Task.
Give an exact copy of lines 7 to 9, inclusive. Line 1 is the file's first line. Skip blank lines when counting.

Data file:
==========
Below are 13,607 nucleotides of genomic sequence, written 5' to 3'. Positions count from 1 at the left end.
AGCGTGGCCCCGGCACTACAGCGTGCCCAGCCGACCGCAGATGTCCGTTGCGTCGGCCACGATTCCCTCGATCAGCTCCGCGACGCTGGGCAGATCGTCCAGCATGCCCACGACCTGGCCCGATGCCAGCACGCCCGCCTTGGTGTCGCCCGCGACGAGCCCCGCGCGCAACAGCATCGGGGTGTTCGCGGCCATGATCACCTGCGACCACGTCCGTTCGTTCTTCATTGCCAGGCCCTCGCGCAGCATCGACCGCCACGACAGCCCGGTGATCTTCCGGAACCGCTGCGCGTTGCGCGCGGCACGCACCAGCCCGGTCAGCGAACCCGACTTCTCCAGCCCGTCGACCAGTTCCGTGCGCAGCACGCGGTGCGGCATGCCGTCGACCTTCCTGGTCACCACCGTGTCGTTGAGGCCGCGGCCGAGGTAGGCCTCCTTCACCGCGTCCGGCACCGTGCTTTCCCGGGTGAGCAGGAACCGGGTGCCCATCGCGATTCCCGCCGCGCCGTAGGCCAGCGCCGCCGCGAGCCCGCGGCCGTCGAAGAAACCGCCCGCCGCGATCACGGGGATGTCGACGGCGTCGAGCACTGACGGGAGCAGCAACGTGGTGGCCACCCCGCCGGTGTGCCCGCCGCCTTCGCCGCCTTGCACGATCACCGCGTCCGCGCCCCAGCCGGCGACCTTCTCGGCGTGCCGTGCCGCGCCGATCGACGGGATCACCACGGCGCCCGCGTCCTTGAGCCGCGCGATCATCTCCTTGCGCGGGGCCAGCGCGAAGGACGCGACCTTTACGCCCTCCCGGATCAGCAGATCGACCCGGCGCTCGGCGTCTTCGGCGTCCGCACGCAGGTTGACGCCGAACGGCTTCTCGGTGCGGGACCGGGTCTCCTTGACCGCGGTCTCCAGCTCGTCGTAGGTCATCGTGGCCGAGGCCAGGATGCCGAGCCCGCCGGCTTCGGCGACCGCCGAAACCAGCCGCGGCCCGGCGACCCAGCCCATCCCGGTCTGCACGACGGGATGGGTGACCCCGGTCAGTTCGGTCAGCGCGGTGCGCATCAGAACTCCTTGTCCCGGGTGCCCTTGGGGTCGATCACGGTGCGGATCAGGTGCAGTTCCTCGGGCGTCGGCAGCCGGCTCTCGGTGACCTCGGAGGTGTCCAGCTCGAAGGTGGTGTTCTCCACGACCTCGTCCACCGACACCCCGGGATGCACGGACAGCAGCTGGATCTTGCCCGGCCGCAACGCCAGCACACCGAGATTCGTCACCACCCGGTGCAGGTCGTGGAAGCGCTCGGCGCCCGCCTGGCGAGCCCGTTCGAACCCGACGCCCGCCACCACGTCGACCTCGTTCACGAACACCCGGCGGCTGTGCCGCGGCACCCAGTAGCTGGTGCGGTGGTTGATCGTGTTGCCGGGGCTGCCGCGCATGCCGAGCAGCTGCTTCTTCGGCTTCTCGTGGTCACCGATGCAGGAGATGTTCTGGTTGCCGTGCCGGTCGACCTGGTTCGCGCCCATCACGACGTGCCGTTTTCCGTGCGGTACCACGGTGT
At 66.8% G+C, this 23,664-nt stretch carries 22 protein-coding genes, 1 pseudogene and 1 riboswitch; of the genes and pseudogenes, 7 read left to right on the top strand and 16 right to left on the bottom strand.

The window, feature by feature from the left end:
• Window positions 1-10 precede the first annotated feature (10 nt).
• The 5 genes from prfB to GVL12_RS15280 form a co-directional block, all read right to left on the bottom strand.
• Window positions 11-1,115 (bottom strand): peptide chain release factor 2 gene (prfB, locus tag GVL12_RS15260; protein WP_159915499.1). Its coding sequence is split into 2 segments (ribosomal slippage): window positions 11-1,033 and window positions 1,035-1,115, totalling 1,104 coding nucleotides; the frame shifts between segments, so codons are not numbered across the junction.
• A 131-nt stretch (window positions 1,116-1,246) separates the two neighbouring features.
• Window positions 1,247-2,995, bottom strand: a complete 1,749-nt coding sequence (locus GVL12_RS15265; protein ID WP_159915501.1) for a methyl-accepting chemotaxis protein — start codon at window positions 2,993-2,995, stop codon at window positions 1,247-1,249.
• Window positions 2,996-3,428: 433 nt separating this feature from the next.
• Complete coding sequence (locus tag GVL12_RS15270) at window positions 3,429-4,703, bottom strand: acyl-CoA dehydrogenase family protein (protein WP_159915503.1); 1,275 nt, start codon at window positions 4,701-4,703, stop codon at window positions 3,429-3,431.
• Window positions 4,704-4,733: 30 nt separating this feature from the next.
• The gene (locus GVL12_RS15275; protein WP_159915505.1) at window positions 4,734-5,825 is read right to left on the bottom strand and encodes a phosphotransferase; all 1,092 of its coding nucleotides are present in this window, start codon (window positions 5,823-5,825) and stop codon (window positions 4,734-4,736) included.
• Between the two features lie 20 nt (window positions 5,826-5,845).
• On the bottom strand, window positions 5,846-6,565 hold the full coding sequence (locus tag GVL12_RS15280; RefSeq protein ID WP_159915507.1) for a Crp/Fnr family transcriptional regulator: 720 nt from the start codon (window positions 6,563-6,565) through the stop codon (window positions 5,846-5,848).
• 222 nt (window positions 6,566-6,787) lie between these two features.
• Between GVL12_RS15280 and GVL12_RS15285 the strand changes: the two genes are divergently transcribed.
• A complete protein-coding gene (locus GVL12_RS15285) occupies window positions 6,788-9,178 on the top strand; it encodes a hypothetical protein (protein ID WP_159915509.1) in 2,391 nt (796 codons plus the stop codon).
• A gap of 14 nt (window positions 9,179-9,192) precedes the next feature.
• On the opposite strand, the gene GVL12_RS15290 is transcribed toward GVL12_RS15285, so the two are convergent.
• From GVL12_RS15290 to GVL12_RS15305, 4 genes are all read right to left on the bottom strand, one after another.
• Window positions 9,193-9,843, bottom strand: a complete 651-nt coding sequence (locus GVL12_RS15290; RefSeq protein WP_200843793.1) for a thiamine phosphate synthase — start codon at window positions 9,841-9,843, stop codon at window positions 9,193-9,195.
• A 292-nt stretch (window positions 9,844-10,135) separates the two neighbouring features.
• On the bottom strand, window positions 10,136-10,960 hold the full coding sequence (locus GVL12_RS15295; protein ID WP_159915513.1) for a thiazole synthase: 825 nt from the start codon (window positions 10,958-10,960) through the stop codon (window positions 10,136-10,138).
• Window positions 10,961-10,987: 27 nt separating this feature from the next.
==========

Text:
• Window positions 11-1,115 (bottom strand): peptide chain release factor 2 gene (prfB, locus tag GVL12_RS15260; protein WP_159915499.1). Its coding sequence is split into 2 segments (ribosomal slippage): window positions 11-1,033 and window positions 1,035-1,115, totalling 1,104 coding nucleotides; the frame shifts between segments, so codons are not numbered across the junction.
• A 131-nt stretch (window positions 1,116-1,246) separates the two neighbouring features.
• Window positions 1,247-2,995, bottom strand: a complete 1,749-nt coding sequence (locus GVL12_RS15265; protein ID WP_159915501.1) for a methyl-accepting chemotaxis protein — start codon at window positions 2,993-2,995, stop codon at window positions 1,247-1,249.